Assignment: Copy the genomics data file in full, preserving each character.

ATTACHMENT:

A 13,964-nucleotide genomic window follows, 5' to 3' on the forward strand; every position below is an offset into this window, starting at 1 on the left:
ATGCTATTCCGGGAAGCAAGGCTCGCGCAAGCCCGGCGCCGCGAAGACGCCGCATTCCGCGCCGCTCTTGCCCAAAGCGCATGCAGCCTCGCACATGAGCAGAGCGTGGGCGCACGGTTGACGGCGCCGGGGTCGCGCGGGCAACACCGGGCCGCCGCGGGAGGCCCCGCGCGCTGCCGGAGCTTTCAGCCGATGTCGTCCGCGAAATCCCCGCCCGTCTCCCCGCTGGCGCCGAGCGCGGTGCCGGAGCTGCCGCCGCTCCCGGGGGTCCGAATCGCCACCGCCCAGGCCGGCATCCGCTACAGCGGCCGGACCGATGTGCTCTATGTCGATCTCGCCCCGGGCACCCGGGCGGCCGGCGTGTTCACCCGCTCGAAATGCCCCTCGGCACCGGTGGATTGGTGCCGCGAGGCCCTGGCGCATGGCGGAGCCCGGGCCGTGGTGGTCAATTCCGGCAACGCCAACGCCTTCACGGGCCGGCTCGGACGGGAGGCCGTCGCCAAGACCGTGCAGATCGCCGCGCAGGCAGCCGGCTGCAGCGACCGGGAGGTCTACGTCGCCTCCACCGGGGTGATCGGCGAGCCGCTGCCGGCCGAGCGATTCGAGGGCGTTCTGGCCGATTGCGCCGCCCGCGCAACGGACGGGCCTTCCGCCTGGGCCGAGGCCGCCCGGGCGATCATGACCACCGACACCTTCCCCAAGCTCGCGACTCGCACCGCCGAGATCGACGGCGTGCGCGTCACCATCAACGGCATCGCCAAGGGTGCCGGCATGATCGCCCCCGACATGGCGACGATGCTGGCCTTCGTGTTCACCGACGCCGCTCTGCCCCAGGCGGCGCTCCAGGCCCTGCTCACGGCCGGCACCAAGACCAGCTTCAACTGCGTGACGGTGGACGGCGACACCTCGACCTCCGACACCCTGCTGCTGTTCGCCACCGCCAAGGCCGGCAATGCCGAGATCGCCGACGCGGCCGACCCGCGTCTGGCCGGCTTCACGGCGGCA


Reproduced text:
A 13,964-nucleotide genomic window follows, 5' to 3' on the forward strand; every position below is an offset into this window, starting at 1 on the left:
ATGCTATTCCGGGAAGCAAGGCTCGCGCAAGCCCGGCGCCGCGAAGACGCCGCATTCCGCGCCGCTCTTGCCCAAAGCGCATGCAGCCTCGCACATGAGCAGAGCGTGGGCGCACGGTTGACGGCGCCGGGGTCGCGCGGGCAACACCGGGCCGCCGCGGGAGGCCCCGCGCGCTGCCGGAGCTTTCAGCCGATGTCGTCCGCGAAATCCCCGCCCGTCTCCCCGCTGGCGCCGAGCGCGGTGCCGGAGCTGCCGCCGCTCCCGGGGGTCCGAATCGCCACCGCCCAGGCCGGCATCCGCTACAGCGGCCGGACCGATGTGCTCTATGTCGATCTCGCCCCGGGCACCCGGGCGGCCGGCGTGTTCACCCGCTCGAAATGCCCCTCGGCACCGGTGGATTGGTGCCGCGAGGCCCTGGCGCATGGCGGAGCCCGGGCCGTGGTGGTCAATTCCGGCAACGCCAACGCCTTCACGGGCCGGCTCGGACGGGAGGCCGTCGCCAAGACCGTGCAGATCGCCGCGCAGGCAGCCGGCTGCAGCGACCGGGAGGTCTACGTCGCCTCCACCGGGGTGATCGGCGAGCCGCTGCCGGCCGAGCGATTCGAGGGCGTTCTGGCCGATTGCGCCGCCCGCGCAACGGACGGGCCTTCCGCCTGGGCCGAGGCCGCCCGGGCGATCATGACCACCGACACCTTCCCCAAGCTCGCGACTCGCACCGCCGAGATCGACGGCGTGCGCGTCACCATCAACGGCATCGCCAAGGGTGCCGGCATGATCGCCCCCGACATGGCGACGATGCTGGCCTTCGTGTTCACCGACGCCGCTCTGCCCCAGGCGGCGCTCCAGGCCCTGCTCACGGCCGGCACCAAGACCAGCTTCAACTGCGTGACGGTGGACGGCGACACCTCGACCTCCGACACCCTGCTGCTGTTCGCCACCGCCAAGGCCGGCAATGCCGAGATCGCCGACGCGGCCGACCCGCGTCTGGCCGGCTTCACGGCGGCA